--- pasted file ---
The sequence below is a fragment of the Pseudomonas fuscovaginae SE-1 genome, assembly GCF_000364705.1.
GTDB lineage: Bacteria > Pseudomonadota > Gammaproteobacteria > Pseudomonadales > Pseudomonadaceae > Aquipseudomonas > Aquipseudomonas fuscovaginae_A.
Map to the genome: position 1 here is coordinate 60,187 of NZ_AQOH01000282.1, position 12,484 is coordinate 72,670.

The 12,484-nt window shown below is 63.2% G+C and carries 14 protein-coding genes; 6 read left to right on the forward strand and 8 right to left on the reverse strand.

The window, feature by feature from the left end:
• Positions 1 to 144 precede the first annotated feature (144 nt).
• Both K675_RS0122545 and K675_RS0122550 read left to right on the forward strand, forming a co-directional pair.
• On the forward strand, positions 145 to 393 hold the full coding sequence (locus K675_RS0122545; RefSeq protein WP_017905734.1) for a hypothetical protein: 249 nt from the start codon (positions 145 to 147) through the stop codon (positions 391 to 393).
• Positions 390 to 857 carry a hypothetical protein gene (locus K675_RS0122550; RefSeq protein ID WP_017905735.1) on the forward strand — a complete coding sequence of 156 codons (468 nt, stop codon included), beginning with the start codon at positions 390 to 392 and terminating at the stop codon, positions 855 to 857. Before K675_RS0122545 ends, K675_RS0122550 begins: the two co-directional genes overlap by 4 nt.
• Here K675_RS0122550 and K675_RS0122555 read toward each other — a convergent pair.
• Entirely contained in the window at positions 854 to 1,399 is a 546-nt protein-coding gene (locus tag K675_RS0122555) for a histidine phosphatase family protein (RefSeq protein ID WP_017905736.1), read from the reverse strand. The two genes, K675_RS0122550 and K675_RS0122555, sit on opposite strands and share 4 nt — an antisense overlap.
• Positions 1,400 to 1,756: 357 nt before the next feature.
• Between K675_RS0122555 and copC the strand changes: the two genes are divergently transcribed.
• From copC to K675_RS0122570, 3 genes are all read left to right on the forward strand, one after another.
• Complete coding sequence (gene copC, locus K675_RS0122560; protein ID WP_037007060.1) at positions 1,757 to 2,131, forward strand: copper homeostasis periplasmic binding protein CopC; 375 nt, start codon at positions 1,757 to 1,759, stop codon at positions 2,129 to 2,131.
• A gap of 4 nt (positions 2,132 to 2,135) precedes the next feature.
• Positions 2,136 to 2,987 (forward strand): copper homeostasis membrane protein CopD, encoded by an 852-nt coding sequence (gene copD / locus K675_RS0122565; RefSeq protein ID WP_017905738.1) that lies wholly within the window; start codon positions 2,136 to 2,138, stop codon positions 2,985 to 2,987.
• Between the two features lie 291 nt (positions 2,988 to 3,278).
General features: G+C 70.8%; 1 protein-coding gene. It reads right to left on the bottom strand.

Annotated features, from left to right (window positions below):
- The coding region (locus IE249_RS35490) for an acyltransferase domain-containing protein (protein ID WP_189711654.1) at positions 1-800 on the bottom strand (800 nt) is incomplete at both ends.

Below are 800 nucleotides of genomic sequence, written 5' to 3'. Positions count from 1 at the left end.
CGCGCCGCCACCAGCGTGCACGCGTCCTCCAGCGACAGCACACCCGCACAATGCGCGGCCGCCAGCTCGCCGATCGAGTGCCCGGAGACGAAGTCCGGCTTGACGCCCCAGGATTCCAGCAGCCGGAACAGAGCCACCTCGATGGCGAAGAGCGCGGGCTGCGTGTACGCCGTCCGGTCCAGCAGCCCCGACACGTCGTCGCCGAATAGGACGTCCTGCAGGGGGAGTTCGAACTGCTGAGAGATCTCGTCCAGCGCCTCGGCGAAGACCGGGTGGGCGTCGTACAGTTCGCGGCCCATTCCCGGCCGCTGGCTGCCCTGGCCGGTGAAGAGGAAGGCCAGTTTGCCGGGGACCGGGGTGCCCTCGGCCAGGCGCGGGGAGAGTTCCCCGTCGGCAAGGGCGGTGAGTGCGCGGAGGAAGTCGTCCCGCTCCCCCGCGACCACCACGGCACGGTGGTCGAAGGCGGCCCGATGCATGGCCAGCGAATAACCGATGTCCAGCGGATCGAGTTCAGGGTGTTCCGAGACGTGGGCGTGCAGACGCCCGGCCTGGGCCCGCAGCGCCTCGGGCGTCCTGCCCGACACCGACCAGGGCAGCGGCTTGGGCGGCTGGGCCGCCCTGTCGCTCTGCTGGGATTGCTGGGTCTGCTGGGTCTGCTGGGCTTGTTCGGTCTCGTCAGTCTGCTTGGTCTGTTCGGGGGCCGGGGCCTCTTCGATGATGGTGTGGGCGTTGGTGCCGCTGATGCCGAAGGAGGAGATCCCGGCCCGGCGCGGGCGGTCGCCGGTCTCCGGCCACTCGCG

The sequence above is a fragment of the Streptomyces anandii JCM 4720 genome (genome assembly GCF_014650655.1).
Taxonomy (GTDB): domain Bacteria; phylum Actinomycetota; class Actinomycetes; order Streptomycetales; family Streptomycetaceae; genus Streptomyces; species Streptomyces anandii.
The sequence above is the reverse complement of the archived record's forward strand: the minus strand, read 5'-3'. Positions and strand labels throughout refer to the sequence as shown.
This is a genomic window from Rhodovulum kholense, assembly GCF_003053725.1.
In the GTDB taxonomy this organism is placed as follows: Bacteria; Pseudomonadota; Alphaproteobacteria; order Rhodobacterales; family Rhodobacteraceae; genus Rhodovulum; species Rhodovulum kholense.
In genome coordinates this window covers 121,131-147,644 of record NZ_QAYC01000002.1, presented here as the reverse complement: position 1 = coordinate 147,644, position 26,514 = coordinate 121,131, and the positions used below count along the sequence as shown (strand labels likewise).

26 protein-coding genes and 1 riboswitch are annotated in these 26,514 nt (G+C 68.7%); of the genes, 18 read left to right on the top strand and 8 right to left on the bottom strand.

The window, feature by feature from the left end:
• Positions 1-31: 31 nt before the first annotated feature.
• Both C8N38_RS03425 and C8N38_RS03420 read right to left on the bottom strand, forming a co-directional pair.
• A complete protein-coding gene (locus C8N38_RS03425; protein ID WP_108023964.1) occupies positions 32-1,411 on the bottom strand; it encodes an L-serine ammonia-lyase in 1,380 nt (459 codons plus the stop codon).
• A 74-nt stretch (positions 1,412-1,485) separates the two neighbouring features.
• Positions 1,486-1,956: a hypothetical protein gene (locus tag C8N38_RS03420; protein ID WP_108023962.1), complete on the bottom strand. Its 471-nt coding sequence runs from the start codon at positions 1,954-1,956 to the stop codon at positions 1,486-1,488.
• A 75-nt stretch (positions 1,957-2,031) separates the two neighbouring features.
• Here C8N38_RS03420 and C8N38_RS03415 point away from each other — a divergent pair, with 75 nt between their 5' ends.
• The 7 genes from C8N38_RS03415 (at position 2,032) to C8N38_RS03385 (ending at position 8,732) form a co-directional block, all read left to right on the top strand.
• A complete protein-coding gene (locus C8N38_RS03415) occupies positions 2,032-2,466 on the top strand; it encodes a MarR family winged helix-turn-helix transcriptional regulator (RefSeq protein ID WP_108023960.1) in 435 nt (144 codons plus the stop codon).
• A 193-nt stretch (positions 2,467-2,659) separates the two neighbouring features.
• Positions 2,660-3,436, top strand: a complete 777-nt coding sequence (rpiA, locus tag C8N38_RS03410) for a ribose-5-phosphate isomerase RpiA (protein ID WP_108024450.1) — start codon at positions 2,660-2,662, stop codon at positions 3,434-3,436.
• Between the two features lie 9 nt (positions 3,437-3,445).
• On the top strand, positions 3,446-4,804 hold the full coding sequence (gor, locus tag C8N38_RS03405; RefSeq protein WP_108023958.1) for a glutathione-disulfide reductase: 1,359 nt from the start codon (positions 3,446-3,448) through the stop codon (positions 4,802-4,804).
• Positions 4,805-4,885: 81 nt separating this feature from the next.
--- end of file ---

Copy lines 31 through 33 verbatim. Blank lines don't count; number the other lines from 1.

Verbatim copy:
The window, feature by feature from the left end:
• Positions 1-31: 31 nt before the first annotated feature.
• Both C8N38_RS03425 and C8N38_RS03420 read right to left on the bottom strand, forming a co-directional pair.